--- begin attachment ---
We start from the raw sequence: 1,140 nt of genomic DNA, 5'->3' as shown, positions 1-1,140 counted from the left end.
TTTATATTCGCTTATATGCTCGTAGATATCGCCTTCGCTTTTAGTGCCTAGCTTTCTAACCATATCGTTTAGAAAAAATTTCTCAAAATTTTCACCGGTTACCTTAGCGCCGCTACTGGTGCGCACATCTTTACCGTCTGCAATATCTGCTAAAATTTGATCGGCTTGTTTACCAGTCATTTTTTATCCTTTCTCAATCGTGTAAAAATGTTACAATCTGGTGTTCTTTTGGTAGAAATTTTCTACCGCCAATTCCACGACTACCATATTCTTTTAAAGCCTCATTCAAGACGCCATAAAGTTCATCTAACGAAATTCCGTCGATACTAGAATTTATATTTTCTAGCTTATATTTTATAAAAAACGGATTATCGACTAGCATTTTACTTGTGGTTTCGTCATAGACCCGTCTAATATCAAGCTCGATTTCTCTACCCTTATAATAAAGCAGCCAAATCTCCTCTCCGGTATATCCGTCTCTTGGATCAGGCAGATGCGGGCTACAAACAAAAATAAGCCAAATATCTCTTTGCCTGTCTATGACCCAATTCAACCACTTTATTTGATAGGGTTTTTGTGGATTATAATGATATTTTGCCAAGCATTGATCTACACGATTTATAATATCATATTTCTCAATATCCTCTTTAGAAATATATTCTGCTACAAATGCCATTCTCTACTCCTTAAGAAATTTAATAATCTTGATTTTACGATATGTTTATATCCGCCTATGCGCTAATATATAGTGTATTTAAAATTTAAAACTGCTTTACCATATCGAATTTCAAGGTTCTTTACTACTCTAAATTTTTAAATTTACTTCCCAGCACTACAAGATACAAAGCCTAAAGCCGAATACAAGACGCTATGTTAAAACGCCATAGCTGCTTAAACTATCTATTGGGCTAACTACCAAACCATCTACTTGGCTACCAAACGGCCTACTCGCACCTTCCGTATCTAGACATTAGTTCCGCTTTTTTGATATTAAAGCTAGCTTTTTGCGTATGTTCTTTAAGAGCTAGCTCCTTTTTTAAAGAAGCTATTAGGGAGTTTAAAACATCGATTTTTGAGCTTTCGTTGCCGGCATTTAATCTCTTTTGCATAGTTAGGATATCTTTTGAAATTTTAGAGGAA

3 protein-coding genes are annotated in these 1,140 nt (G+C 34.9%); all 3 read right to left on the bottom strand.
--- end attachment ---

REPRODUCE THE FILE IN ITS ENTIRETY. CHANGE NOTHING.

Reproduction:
We start from the raw sequence: 1,140 nt of genomic DNA, 5'->3' as shown, positions 1-1,140 counted from the left end.
TTTATATTCGCTTATATGCTCGTAGATATCGCCTTCGCTTTTAGTGCCTAGCTTTCTAACCATATCGTTTAGAAAAAATTTCTCAAAATTTTCACCGGTTACCTTAGCGCCGCTACTGGTGCGCACATCTTTACCGTCTGCAATATCTGCTAAAATTTGATCGGCTTGTTTACCAGTCATTTTTTATCCTTTCTCAATCGTGTAAAAATGTTACAATCTGGTGTTCTTTTGGTAGAAATTTTCTACCGCCAATTCCACGACTACCATATTCTTTTAAAGCCTCATTCAAGACGCCATAAAGTTCATCTAACGAAATTCCGTCGATACTAGAATTTATATTTTCTAGCTTATATTTTATAAAAAACGGATTATCGACTAGCATTTTACTTGTGGTTTCGTCATAGACCCGTCTAATATCAAGCTCGATTTCTCTACCCTTATAATAAAGCAGCCAAATCTCCTCTCCGGTATATCCGTCTCTTGGATCAGGCAGATGCGGGCTACAAACAAAAATAAGCCAAATATCTCTTTGCCTGTCTATGACCCAATTCAACCACTTTATTTGATAGGGTTTTTGTGGATTATAATGATATTTTGCCAAGCATTGATCTACACGATTTATAATATCATATTTCTCAATATCCTCTTTAGAAATATATTCTGCTACAAATGCCATTCTCTACTCCTTAAGAAATTTAATAATCTTGATTTTACGATATGTTTATATCCGCCTATGCGCTAATATATAGTGTATTTAAAATTTAAAACTGCTTTACCATATCGAATTTCAAGGTTCTTTACTACTCTAAATTTTTAAATTTACTTCCCAGCACTACAAGATACAAAGCCTAAAGCCGAATACAAGACGCTATGTTAAAACGCCATAGCTGCTTAAACTATCTATTGGGCTAACTACCAAACCATCTACTTGGCTACCAAACGGCCTACTCGCACCTTCCGTATCTAGACATTAGTTCCGCTTTTTTGATATTAAAGCTAGCTTTTTGCGTATGTTCTTTAAGAGCTAGCTCCTTTTTTAAAGAAGCTATTAGGGAGTTTAAAACATCGATTTTTGAGCTTTCGTTGCCGGCATTTAATCTCTTTTGCATAGTTAGGATATCTTTTGAAATTTTAGAGGAA

3 protein-coding genes are annotated in these 1,140 nt (G+C 34.9%); all 3 read right to left on the bottom strand.